The colorful waters of China

Alia | February 20th, 2013 - 5:29 am

When many in China are still choking by the country’s polluted air, water pollution, a more serious and deadly problem, has already taken the center stage. Heated discussions on the country’s water problems, especially underground water pollution, have been making waves on both official media and China’s always-active social media.

A picture is worth a thousand words. Tencent News recently put together a picture essay of the colorful waters of China. So…let the images talk.

Febury 24, 2011, a kid was playing at the polluted section of the Wujiang River that ran through Wujiang town, Guizhou province. This section has been so heavily polluted that nothing except for algae can live in the water. Source: Qianzhong Morning Post.

December 10, 2012, a plastic model sat at the sewage outfall into the Qiantang River from Xiaoshan Industrial Park in the province of Zhejiang. This is the “mother river” of Zhejiang. Back in October 14 of the same year, report by an environmental group showed that two textile and dyeing industrial areas in Shaoxing and Hangzhou have been dumping toxic waste water into the Qiantang River for a very long time. Photo by Xiao Tong.

August 22, 2009, at the Nanpan River in Qujing, Yunan province, the headwaters of the Zhu River. The river has been heavily polluted and fish died in huge numbers. Photo by Fang Qianhua.

December 13, 2011, the Jian River in Luoyang, Henan province, turned bloodily red, flowing through the city into the Luo River. The next day, Luoyang Environment Bureau tracked down two illegal workshops that discharged sewage directly into rain gutters. The two workshops were shut down immediately.

March 22, 2011, at the Nei River in Fuzhou, Fujian province. The Nei River runs through more than 100 riverways in Fuzhou, which, if added together, extend about 244 kilometers. Almost every elderly in Zhuzhou has some beautiful memories of the Nei River. However, as China’s society changes and economy booms, the once clean and clear Nei River turns thick and stinky. The once wide riverway shrinks. Those who live along the river now have to have their windows closed all the time. The Nei River has now become Fuzhou’s scar.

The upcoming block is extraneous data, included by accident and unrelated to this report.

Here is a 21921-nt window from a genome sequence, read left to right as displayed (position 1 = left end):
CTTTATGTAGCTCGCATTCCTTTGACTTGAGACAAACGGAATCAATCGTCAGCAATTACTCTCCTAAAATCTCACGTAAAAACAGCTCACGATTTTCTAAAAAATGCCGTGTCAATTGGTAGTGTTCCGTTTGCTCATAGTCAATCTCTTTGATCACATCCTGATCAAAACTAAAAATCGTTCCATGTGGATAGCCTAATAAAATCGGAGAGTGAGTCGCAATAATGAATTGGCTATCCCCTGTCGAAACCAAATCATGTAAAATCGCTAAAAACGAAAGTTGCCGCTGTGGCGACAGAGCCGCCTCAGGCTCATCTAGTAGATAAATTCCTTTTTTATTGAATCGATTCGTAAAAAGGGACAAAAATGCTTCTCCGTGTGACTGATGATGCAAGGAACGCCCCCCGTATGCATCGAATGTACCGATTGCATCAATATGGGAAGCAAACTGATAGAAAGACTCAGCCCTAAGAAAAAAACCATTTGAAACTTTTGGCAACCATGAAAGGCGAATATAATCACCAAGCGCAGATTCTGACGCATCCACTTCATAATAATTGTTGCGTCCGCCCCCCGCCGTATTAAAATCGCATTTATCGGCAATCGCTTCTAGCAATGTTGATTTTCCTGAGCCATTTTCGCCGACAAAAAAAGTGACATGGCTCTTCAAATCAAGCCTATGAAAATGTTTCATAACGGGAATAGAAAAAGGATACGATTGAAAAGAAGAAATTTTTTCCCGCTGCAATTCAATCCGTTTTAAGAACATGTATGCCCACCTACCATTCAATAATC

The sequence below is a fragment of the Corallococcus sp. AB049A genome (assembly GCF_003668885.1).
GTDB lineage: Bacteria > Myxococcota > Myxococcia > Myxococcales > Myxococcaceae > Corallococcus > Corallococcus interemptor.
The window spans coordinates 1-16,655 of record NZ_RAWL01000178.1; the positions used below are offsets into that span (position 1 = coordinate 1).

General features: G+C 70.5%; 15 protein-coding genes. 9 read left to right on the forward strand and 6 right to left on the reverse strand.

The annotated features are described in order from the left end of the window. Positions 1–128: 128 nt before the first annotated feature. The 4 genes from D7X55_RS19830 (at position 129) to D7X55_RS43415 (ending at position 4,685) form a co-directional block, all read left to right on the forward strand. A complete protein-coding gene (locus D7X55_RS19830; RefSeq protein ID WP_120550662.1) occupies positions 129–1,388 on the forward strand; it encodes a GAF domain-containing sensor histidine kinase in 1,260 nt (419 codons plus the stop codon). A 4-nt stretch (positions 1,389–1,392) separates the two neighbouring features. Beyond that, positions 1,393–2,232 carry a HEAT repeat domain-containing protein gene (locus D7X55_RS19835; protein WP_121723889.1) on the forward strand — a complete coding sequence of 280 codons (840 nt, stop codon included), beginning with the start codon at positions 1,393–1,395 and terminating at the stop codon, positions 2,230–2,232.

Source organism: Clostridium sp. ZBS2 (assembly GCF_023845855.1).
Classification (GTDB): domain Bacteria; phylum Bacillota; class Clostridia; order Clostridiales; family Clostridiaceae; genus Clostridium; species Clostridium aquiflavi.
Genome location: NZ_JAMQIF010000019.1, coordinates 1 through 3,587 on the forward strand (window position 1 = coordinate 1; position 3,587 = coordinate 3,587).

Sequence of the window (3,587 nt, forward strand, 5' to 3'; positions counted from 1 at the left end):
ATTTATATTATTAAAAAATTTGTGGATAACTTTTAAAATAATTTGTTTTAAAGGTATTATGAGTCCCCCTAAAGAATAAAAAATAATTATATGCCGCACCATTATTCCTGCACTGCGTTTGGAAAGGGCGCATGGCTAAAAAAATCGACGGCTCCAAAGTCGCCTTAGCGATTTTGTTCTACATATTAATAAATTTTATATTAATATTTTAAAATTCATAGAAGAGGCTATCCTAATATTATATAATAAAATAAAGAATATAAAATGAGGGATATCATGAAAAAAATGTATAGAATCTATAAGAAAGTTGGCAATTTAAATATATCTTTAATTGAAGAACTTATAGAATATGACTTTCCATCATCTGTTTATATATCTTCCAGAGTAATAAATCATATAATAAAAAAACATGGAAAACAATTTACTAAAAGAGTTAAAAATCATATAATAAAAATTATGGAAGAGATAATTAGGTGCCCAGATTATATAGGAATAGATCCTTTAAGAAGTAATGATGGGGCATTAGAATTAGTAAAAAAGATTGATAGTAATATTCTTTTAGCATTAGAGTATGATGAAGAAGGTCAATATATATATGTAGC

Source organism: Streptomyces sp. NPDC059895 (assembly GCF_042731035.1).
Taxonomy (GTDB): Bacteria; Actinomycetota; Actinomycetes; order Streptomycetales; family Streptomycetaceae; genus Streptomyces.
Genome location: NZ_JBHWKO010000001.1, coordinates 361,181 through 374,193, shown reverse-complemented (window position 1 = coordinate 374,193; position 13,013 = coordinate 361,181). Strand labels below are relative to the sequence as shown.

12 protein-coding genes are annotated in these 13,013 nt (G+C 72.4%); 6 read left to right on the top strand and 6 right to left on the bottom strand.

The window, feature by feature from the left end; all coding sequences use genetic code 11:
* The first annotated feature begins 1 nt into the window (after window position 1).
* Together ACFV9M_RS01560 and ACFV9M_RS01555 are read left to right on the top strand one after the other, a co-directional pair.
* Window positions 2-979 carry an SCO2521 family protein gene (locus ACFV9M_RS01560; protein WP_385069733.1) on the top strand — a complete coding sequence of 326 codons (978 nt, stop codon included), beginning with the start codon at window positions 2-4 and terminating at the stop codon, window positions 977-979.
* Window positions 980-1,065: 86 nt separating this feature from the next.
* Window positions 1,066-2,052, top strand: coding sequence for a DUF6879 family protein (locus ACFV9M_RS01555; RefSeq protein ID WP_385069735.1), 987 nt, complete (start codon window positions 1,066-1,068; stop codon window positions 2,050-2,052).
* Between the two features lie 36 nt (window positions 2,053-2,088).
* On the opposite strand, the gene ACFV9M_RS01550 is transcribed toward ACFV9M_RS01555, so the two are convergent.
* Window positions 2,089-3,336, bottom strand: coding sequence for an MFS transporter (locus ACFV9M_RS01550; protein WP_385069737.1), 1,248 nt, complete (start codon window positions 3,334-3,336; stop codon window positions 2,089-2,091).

June 23, 2010, a river pool under a bridge in the city of Jiaxing, Zhejiang province. Local resident Zhang brushed away water fern with a broom for a bath. Photo by Zhang Zhiping.

February 27, 2012, a couple was taking wedding photos in front of waters covered by red duckweed. It was within the Dragon Palace in Anshun, Guizhou province, an AAAAA-grade (highest) tourism destination in China.

July 6, 2012, at the Little Three Gorges in the town of Wushan, Chongqing. Large amount of garbage brought in by waves were flowing on the river. Boats had to be extra careful. Floating-waste cleaners were busy working. Photo by Liang Zhangyi.

September 26, 2012, white foam bubbled up river in Xintang town, Guangdong province. After investigation, Xintang Environment Bureau said that the foam were from deodorant used in landfills, and that the foam cost no harm to human bodies if not taken in large quantities. Photo by Li Zhanjun.

October 8, 2012, the “milky river” in Aodi village under the city of Shaoxing, Zhejiang province. The quarry in the village discharged their rinse solution for cutting stones directly into the river. Villagers can no longer use water from the river for daily uses. Photo by Rui Chang.

December 17, 2010, a village in the city of Chaohu, Anhui province. Two mines in the nearby mountains turned two local pools into two pools of “soy sauce.” Photo by Li Yuanbo.

June 7, 2010, unprocessed sewage was dumped into the Changjiang River from Hongshan under the city of Wuhan. Large amount of garbage flew into the Changjiang River together with the smelly waste water. Millions of local residents have been discharging their everyday sewage into the Changjiang River for more than 10 years. Photo by Liu Fang.


February 17, 2009, the heavily polluted Jing River in Guangzhou province. Local sanitation workers were doing their job on the black, smelly river. Photo by Fang Qianhua.

January 13, 2013, the foaming Tonghui River in Beijing and the city’s central business district buildings in the background. Photo by Mai Tian. 


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8 Responses to “The colorful waters of China”

  1. [...] 騰訊(テンセント)ニュースは先日、「中国のカラフルな河川」の数々の写真をネット上に掲載し、オフビートチャイナがその写真の説明文を翻訳した。 (訳注:騰訊=テンセントは中国の大手インターネットサービス) 校正:Takuya Oshige Tweet [...]

  2. [...] in China Offbeat China: The colorful waters of China Danwei: The groundwater of 90% of Chinese cities is polluted (60% severely). Wall Street Journal: [...]

  3. [...] put together a photo story about the “colorful waters of China“, Offbeat China has translated the captions of the pictures. [...]

  4. China Newz says:

    The price of rapid growth and lack of oversight. Wonder how these types of incidents will pan out 20 years down the road? There may be lawsuits or a lot of people with serious illnesses and no form of reparation.

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